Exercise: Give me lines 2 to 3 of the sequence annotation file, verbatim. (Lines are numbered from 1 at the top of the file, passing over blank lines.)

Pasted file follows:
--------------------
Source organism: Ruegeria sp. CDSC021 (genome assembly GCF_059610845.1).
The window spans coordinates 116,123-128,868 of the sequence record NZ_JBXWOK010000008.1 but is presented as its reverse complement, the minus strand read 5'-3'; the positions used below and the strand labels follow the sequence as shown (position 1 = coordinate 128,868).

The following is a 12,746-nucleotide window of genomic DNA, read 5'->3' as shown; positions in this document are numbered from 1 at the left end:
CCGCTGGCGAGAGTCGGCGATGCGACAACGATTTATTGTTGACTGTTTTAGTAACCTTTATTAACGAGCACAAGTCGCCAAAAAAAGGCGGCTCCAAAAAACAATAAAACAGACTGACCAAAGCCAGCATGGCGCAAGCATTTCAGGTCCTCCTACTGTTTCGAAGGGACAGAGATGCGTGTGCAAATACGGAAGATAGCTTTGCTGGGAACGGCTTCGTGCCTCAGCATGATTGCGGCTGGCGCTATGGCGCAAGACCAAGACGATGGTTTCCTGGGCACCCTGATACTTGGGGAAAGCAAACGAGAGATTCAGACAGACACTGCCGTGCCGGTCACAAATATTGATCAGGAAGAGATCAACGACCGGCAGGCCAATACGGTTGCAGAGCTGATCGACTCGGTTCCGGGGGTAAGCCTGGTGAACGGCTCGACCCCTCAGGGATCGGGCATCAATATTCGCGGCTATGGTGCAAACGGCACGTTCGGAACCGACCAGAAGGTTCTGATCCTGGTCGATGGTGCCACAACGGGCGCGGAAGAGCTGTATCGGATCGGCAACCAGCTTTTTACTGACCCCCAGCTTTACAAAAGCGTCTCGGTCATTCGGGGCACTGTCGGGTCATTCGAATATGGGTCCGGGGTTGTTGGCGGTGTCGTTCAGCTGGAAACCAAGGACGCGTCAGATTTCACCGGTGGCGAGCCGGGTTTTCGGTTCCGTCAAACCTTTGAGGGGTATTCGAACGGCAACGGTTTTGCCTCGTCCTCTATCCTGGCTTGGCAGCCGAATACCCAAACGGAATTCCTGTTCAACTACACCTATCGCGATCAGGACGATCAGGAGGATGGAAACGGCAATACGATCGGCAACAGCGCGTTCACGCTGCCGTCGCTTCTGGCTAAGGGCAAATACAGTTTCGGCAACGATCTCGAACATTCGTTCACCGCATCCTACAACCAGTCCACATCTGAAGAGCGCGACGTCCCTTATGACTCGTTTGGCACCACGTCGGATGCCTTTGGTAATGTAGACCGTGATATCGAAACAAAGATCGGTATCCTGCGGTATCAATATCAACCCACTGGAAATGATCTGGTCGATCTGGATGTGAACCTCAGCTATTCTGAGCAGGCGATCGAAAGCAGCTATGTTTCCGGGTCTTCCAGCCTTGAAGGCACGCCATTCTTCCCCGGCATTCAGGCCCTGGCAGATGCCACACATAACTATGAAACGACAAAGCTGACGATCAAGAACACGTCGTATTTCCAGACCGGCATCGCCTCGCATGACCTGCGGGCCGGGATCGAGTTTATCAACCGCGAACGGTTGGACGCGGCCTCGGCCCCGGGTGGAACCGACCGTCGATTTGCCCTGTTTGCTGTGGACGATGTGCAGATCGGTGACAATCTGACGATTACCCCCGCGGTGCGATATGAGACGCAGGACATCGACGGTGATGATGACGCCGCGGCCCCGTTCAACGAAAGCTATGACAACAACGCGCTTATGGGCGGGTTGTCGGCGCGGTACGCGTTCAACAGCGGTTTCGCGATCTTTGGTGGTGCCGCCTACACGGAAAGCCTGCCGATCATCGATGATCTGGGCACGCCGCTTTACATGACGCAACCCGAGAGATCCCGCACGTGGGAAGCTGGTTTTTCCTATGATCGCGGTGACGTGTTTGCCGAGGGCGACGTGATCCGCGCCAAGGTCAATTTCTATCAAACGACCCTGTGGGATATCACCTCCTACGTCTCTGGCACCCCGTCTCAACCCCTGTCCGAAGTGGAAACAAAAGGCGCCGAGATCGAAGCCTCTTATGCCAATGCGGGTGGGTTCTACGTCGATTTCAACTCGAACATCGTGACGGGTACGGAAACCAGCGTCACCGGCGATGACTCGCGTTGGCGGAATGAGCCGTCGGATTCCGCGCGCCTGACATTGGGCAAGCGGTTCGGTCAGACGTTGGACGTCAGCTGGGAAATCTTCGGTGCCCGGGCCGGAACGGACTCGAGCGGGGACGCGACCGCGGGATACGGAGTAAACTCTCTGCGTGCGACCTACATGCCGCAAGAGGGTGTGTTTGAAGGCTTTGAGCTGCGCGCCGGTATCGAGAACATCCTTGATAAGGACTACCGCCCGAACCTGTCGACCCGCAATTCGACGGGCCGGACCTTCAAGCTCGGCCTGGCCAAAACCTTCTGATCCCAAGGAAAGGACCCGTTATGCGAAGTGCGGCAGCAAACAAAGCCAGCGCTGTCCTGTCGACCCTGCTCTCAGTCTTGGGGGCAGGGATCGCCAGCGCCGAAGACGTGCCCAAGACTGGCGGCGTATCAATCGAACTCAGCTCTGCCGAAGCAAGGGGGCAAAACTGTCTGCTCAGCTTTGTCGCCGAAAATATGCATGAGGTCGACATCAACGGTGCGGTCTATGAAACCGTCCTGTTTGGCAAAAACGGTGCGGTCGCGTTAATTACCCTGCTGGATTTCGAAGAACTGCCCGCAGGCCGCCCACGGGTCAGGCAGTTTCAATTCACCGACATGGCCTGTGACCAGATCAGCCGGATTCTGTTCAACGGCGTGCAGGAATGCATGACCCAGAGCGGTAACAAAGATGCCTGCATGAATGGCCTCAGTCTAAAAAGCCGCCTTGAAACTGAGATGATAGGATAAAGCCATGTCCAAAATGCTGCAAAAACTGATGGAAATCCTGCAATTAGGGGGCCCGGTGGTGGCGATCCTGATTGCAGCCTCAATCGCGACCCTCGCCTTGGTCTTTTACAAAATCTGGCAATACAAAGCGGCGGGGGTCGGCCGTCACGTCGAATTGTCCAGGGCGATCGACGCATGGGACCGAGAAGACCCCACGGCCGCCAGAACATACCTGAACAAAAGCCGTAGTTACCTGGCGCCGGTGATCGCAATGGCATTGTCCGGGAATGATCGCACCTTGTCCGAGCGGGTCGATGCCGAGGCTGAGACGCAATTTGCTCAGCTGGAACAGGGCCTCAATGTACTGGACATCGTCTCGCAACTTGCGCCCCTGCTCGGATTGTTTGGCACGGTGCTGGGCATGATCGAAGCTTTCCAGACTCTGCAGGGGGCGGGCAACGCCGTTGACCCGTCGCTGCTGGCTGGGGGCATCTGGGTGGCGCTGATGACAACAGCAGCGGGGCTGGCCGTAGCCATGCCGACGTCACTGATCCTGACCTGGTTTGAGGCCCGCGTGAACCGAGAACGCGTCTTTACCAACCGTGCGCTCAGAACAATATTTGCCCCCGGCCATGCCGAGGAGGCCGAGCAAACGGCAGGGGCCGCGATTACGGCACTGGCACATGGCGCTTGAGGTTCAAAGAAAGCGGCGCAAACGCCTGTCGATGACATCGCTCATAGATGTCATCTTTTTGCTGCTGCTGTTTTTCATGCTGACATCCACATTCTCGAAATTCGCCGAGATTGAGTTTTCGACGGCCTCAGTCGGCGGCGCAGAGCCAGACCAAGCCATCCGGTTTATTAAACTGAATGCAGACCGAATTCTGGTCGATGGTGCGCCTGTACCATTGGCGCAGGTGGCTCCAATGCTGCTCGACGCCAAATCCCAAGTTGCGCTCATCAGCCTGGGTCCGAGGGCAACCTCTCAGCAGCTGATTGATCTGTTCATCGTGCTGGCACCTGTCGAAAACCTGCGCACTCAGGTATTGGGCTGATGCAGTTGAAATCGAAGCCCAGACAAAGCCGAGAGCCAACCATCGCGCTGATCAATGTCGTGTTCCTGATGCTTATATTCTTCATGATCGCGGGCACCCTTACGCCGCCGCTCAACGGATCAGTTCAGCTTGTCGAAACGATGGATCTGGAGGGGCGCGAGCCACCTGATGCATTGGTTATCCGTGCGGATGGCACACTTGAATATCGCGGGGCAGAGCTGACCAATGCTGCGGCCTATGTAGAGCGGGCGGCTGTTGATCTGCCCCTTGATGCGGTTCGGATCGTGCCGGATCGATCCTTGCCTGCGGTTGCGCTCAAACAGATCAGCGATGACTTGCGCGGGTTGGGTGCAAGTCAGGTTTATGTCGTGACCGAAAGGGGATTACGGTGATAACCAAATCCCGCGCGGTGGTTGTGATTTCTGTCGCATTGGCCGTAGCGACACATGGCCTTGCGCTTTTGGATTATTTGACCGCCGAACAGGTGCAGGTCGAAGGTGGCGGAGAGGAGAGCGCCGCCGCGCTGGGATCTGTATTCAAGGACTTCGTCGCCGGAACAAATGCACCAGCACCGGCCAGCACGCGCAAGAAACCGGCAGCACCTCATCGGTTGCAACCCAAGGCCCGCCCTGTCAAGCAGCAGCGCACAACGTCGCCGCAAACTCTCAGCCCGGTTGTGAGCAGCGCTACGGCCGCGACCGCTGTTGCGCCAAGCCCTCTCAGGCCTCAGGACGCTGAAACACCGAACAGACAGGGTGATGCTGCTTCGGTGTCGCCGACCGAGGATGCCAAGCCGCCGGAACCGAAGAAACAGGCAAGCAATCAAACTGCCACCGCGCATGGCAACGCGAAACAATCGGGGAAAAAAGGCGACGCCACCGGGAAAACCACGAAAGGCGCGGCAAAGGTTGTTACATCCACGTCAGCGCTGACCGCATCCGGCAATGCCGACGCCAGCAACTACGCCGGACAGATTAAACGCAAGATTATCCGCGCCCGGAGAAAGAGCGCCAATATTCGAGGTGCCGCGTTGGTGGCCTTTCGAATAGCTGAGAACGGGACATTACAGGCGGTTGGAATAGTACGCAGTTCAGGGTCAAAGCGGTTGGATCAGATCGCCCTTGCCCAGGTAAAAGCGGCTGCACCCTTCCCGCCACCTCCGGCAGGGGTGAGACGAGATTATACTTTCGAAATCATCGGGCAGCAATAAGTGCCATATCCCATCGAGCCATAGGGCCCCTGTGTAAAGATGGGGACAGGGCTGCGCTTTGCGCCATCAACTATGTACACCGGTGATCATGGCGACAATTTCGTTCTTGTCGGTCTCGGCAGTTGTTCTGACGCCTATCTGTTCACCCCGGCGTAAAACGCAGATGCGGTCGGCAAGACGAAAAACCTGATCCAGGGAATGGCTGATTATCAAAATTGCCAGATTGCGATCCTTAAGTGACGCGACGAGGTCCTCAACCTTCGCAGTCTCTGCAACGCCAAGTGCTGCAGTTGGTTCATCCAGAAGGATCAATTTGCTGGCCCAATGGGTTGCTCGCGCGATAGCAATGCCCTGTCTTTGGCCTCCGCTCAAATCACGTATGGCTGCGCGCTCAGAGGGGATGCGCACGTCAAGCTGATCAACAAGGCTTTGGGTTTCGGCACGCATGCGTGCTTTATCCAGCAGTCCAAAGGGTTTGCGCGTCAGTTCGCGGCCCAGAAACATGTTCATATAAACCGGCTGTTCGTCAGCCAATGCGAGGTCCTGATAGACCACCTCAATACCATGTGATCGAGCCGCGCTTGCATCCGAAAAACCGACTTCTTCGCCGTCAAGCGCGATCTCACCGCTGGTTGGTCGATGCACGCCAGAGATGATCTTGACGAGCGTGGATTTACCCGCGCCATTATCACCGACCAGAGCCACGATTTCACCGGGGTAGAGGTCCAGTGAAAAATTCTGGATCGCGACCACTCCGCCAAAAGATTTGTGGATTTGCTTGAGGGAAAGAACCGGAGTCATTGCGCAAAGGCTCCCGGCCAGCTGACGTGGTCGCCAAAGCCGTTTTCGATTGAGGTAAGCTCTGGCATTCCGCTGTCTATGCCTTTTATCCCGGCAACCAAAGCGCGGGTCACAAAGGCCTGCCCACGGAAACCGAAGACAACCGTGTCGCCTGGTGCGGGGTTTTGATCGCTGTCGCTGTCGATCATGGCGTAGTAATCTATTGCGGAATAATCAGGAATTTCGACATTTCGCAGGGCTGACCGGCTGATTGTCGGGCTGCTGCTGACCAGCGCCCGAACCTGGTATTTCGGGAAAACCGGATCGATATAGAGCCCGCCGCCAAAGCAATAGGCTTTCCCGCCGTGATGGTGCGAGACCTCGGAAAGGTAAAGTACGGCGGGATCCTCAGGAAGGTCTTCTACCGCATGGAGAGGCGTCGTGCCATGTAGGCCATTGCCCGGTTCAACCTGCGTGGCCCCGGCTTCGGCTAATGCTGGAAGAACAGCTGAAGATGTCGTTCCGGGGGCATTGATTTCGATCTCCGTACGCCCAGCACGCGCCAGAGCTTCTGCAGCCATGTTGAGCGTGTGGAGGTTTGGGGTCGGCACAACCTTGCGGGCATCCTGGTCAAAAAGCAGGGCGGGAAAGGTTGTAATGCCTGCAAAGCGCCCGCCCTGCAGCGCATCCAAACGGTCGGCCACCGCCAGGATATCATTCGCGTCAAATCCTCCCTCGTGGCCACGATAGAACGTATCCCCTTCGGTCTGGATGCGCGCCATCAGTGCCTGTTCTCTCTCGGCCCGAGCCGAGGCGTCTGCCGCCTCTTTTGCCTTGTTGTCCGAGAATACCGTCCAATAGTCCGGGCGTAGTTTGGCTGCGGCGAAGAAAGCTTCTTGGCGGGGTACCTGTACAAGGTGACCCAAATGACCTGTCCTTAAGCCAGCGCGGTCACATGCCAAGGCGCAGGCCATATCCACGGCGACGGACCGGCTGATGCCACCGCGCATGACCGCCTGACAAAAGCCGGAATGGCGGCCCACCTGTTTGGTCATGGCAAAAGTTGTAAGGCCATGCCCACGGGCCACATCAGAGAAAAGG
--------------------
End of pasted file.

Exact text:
The window spans coordinates 116,123-128,868 of the sequence record NZ_JBXWOK010000008.1 but is presented as its reverse complement, the minus strand read 5'-3'; the positions used below and the strand labels follow the sequence as shown (position 1 = coordinate 128,868).

The following is a 12,746-nucleotide window of genomic DNA, read 5'->3' as shown; positions in this document are numbered from 1 at the left end: